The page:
Last week I attended a conference put on by Nokia entitled "Driving Internet Strategies", and there was a panel speaking about innovation. All 3 speakers (and the audience) had some great points. I'll blog about all 3 this week.

The first speaker was Daniel Sullivan, Founder & President of Appswell. Appswell is a Boston based company dedicated to the democratization of brilliant decisions. The app, also called Appswell, allows users to submit ideas for iPhone and iPod touch applications. Other users, who've registered with Appswell, can offer their feedback on the idea, voting for the ones they like. Every four weeks or so, Appswell picks a winner based on user votes. Appswell, along with its partner Bit Group will turn the app proposal into a finished product. The user who came up with the idea gets $1,000 plus 10% of the profits from subsequent App store sales.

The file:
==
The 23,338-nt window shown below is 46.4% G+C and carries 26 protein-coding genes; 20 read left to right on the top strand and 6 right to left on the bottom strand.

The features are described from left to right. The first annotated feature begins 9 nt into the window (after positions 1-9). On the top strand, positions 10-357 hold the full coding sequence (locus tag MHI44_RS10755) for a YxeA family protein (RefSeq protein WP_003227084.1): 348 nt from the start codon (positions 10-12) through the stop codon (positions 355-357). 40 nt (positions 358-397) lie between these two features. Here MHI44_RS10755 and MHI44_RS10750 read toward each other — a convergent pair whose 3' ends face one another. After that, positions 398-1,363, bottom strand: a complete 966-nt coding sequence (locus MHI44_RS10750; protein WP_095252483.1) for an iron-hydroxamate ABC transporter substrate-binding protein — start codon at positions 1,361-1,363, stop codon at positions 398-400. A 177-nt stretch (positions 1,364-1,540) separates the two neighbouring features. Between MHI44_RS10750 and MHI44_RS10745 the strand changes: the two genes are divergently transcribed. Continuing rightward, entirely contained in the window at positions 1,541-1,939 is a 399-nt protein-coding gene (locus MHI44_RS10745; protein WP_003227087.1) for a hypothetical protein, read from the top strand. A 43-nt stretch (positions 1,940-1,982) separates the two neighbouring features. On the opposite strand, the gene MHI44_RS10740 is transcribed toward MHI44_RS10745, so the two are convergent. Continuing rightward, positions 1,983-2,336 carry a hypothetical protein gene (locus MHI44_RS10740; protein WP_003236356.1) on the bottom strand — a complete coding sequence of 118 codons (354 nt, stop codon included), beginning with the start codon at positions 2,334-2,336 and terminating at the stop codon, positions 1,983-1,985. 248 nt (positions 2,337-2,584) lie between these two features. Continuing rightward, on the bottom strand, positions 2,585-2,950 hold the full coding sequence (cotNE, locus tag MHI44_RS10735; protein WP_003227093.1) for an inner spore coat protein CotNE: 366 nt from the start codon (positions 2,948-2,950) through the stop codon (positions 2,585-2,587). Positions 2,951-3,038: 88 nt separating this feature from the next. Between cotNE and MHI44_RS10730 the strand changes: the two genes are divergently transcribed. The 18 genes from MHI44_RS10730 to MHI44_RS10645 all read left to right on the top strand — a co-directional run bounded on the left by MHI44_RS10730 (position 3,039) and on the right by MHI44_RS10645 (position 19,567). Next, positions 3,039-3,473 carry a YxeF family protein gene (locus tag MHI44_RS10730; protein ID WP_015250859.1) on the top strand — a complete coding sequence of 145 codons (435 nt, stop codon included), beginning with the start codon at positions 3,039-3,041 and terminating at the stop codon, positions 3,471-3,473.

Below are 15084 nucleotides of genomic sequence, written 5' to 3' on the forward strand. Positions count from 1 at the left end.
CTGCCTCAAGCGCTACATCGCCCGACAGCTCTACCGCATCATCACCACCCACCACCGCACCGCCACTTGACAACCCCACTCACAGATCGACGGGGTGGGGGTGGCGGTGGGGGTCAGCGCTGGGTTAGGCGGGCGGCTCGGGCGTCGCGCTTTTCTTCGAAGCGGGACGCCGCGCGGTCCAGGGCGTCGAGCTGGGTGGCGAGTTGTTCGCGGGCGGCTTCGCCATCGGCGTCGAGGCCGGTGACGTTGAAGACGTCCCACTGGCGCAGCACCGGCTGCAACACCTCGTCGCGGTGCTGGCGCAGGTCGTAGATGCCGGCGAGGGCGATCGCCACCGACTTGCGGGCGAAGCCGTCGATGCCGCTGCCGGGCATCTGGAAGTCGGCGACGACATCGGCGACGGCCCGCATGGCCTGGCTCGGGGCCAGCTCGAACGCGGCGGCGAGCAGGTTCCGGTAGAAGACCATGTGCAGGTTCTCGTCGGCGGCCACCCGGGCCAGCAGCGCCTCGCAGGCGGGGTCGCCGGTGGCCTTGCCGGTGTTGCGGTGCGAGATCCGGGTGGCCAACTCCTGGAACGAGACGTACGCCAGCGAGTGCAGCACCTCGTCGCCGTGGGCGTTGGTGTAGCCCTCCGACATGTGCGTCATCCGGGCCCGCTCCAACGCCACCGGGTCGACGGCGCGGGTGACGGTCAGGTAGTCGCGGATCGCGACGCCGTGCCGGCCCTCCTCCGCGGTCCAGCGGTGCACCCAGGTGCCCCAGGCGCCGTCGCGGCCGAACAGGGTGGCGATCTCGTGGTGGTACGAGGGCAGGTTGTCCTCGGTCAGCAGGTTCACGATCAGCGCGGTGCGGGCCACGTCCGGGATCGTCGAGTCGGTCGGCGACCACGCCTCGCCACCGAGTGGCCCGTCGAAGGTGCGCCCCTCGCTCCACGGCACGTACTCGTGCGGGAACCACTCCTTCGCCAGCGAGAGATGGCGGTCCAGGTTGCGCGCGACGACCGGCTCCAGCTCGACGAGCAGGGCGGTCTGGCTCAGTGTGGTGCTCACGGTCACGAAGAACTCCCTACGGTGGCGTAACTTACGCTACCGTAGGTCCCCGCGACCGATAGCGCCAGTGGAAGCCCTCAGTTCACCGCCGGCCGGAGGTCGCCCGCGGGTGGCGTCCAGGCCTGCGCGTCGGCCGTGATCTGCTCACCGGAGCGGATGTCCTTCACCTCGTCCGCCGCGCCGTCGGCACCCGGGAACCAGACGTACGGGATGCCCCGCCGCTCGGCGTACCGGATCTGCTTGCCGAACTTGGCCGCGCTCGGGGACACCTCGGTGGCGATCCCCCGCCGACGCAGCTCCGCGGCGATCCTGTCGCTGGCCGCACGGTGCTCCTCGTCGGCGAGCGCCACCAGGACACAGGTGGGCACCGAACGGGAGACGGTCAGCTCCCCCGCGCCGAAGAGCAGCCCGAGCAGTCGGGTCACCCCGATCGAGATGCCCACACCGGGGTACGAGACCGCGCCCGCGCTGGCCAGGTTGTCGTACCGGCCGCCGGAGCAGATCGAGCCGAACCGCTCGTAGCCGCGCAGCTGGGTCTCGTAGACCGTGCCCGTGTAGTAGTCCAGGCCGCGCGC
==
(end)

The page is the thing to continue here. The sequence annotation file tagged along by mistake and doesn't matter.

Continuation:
This is clearly a very innovative business model, and Daniel had some really interesting thoughts. He described how a lot of their marketing strategy revolved around the free press that can be (and has been) generated when you are at the merger of two "hot" fields (in his case crowd-sourcing and the mobile web). His marketing metrics were also really interesting, in that Appswell has found that a lot of people who tweet about them do not actually visit the links they are posting, meaning Appswell has gotten a lot of buzz from people who want to be seen as being interested in companies like Appswell. This separation between perception and action is actually a key metric for a company such as Appswell, who needs to make sure that people are voting for apps they would actually buy, rather than apps they would like others to believe they would buy.